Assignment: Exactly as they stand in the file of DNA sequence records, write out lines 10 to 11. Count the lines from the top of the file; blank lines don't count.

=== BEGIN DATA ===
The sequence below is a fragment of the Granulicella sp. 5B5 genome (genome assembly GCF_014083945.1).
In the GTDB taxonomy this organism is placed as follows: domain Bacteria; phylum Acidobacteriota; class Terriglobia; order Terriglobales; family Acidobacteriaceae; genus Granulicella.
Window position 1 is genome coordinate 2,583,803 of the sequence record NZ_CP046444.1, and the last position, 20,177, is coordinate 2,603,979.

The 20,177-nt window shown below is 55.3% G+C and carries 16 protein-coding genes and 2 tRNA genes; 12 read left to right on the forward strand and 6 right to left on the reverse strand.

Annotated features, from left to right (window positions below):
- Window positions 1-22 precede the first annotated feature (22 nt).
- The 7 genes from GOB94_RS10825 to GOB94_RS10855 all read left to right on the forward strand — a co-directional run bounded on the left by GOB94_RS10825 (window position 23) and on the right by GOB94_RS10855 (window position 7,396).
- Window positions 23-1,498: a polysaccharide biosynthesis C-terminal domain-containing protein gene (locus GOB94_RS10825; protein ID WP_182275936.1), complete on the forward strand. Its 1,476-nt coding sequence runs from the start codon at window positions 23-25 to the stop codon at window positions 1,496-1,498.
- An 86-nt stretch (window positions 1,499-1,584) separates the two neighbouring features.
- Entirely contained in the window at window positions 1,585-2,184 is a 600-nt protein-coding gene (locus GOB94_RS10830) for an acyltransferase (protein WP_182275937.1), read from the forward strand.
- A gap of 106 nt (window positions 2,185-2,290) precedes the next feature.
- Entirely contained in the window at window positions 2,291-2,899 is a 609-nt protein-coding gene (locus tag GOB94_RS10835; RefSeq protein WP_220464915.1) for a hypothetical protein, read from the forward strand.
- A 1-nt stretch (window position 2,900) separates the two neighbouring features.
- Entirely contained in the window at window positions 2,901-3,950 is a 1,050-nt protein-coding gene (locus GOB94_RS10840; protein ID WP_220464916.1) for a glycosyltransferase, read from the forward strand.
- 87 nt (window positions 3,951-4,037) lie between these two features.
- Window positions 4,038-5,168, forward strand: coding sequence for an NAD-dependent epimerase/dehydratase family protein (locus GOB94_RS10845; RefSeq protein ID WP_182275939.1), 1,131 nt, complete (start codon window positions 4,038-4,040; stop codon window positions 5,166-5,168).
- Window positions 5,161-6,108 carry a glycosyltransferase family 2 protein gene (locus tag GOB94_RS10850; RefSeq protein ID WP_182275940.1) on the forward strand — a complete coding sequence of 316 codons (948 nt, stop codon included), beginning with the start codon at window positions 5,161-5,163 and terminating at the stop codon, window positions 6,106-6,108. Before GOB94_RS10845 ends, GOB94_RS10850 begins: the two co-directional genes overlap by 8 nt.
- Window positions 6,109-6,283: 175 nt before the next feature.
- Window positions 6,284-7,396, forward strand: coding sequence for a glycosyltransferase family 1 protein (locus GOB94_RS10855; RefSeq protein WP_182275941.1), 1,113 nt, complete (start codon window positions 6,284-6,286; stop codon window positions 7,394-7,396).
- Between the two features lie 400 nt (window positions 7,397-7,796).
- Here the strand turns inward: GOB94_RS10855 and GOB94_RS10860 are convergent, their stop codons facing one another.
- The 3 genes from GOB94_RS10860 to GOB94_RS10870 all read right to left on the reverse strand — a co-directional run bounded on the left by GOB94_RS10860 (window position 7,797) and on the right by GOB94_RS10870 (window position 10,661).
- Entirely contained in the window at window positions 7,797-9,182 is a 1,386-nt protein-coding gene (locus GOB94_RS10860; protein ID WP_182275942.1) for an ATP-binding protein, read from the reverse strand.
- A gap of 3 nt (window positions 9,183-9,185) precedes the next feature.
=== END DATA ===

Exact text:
- Entirely contained in the window at window positions 1,585-2,184 is a 600-nt protein-coding gene (locus GOB94_RS10830) for an acyltransferase (protein WP_182275937.1), read from the forward strand.
- A gap of 106 nt (window positions 2,185-2,290) precedes the next feature.